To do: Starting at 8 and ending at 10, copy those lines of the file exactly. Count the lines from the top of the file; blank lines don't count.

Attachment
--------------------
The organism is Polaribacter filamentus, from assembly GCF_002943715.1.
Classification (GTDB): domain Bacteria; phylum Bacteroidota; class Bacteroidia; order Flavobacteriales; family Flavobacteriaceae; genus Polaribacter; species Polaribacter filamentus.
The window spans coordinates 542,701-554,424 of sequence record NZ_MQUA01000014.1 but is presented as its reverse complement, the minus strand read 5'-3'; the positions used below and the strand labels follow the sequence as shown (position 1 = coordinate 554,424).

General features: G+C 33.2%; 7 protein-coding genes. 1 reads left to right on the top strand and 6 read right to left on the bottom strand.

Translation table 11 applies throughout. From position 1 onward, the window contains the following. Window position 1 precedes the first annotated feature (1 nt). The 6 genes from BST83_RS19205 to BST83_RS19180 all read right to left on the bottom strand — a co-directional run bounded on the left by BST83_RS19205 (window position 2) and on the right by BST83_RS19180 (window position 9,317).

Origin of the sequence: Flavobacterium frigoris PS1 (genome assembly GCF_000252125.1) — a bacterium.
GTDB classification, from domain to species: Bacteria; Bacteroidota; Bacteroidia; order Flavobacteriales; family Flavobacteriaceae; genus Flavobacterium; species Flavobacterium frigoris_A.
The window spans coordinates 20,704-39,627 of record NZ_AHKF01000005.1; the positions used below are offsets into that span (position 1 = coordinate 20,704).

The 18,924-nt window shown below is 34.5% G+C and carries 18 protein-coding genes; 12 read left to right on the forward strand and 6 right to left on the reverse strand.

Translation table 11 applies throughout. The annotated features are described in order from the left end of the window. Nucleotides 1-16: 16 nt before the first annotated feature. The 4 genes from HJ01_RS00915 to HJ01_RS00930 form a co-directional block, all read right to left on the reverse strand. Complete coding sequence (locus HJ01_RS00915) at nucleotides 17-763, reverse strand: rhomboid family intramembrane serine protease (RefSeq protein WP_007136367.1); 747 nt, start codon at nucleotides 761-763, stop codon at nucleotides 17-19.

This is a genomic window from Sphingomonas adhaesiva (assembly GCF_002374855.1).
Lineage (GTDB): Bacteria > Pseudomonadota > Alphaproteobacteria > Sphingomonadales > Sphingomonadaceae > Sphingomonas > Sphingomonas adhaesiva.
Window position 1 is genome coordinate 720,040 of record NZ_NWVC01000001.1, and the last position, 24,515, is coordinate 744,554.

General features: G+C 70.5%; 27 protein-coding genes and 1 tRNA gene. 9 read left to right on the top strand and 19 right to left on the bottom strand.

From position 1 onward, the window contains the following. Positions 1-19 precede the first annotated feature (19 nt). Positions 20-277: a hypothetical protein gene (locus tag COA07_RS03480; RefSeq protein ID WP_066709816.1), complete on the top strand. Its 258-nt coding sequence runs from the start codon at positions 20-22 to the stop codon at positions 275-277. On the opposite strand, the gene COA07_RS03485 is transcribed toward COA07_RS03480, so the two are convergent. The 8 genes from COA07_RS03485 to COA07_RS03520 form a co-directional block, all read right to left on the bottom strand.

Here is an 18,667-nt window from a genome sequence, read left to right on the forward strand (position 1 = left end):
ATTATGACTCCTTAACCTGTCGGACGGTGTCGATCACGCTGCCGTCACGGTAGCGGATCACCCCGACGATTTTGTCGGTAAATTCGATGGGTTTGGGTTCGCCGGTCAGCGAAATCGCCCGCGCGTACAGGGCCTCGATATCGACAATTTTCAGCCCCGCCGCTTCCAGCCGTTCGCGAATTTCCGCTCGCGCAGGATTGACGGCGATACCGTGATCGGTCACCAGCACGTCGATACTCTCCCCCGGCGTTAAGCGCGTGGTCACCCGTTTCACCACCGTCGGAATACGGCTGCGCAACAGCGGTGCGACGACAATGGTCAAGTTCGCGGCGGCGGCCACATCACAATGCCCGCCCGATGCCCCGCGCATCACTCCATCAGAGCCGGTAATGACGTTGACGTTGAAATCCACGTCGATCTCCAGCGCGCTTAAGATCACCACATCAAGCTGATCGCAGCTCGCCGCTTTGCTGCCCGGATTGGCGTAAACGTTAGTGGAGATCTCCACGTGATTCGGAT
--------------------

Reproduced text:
The window spans coordinates 20,704-39,627 of record NZ_AHKF01000005.1; the positions used below are offsets into that span (position 1 = coordinate 20,704).

The 18,924-nt window shown below is 34.5% G+C and carries 18 protein-coding genes; 12 read left to right on the forward strand and 6 right to left on the reverse strand.

Translation table 11 applies throughout. The annotated features are described in order from the left end of the window. Nucleotides 1-16: 16 nt before the first annotated feature. The 4 genes from HJ01_RS00915 to HJ01_RS00930 form a co-directional block, all read right to left on the reverse strand. Complete coding sequence (locus HJ01_RS00915) at nucleotides 17-763, reverse strand: rhomboid family intramembrane serine protease (RefSeq protein WP_007136367.1); 747 nt, start codon at nucleotides 761-763, stop codon at nucleotides 17-19.